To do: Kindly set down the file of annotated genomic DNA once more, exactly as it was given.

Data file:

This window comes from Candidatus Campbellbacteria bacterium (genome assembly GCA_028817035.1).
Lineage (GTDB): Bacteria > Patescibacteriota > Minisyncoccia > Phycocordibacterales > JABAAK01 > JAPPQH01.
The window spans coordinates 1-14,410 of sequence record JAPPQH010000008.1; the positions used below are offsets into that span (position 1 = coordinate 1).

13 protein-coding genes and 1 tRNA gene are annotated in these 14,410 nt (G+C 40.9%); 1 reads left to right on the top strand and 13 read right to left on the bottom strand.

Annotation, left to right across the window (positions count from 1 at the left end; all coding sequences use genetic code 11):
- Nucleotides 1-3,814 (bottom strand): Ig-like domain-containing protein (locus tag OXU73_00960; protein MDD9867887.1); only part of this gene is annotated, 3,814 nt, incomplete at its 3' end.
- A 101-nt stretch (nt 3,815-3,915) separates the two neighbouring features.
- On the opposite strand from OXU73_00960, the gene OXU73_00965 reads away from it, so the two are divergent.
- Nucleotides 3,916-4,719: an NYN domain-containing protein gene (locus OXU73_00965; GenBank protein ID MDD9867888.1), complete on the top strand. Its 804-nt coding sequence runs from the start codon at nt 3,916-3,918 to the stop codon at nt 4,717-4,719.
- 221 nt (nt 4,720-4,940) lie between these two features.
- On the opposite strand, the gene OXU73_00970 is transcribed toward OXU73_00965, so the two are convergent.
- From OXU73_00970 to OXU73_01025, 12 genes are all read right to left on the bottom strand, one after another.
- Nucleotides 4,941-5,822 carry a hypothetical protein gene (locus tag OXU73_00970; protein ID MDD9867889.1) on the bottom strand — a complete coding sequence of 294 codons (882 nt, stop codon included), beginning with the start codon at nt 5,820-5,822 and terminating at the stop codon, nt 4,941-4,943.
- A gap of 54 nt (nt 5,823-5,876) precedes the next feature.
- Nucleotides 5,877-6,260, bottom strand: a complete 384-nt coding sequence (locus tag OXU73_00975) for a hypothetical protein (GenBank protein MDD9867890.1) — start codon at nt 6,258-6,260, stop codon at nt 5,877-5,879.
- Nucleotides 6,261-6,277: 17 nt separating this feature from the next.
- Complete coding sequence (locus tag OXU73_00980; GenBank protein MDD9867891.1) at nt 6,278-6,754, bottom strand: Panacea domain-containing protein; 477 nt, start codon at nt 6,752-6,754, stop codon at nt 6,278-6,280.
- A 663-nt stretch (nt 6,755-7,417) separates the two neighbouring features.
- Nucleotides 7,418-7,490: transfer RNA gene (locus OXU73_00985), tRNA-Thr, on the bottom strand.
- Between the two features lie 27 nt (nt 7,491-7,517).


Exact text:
This window comes from Candidatus Campbellbacteria bacterium (genome assembly GCA_028817035.1).
Lineage (GTDB): Bacteria > Patescibacteriota > Minisyncoccia > Phycocordibacterales > JABAAK01 > JAPPQH01.
The window spans coordinates 1-14,410 of sequence record JAPPQH010000008.1; the positions used below are offsets into that span (position 1 = coordinate 1).

13 protein-coding genes and 1 tRNA gene are annotated in these 14,410 nt (G+C 40.9%); 1 reads left to right on the top strand and 13 read right to left on the bottom strand.

Annotation, left to right across the window (positions count from 1 at the left end; all coding sequences use genetic code 11):
- Nucleotides 1-3,814 (bottom strand): Ig-like domain-containing protein (locus tag OXU73_00960; protein MDD9867887.1); only part of this gene is annotated, 3,814 nt, incomplete at its 3' end.
- A 101-nt stretch (nt 3,815-3,915) separates the two neighbouring features.
- On the opposite strand from OXU73_00960, the gene OXU73_00965 reads away from it, so the two are divergent.
- Nucleotides 3,916-4,719: an NYN domain-containing protein gene (locus OXU73_00965; GenBank protein ID MDD9867888.1), complete on the top strand. Its 804-nt coding sequence runs from the start codon at nt 3,916-3,918 to the stop codon at nt 4,717-4,719.
- 221 nt (nt 4,720-4,940) lie between these two features.
- On the opposite strand, the gene OXU73_00970 is transcribed toward OXU73_00965, so the two are convergent.
- From OXU73_00970 to OXU73_01025, 12 genes are all read right to left on the bottom strand, one after another.
- Nucleotides 4,941-5,822 carry a hypothetical protein gene (locus tag OXU73_00970; protein ID MDD9867889.1) on the bottom strand — a complete coding sequence of 294 codons (882 nt, stop codon included), beginning with the start codon at nt 5,820-5,822 and terminating at the stop codon, nt 4,941-4,943.
- A gap of 54 nt (nt 5,823-5,876) precedes the next feature.
- Nucleotides 5,877-6,260, bottom strand: a complete 384-nt coding sequence (locus tag OXU73_00975) for a hypothetical protein (GenBank protein MDD9867890.1) — start codon at nt 6,258-6,260, stop codon at nt 5,877-5,879.
- Nucleotides 6,261-6,277: 17 nt separating this feature from the next.
- Complete coding sequence (locus tag OXU73_00980; GenBank protein MDD9867891.1) at nt 6,278-6,754, bottom strand: Panacea domain-containing protein; 477 nt, start codon at nt 6,752-6,754, stop codon at nt 6,278-6,280.
- A 663-nt stretch (nt 6,755-7,417) separates the two neighbouring features.
- Nucleotides 7,418-7,490: transfer RNA gene (locus OXU73_00985), tRNA-Thr, on the bottom strand.
- Between the two features lie 27 nt (nt 7,491-7,517).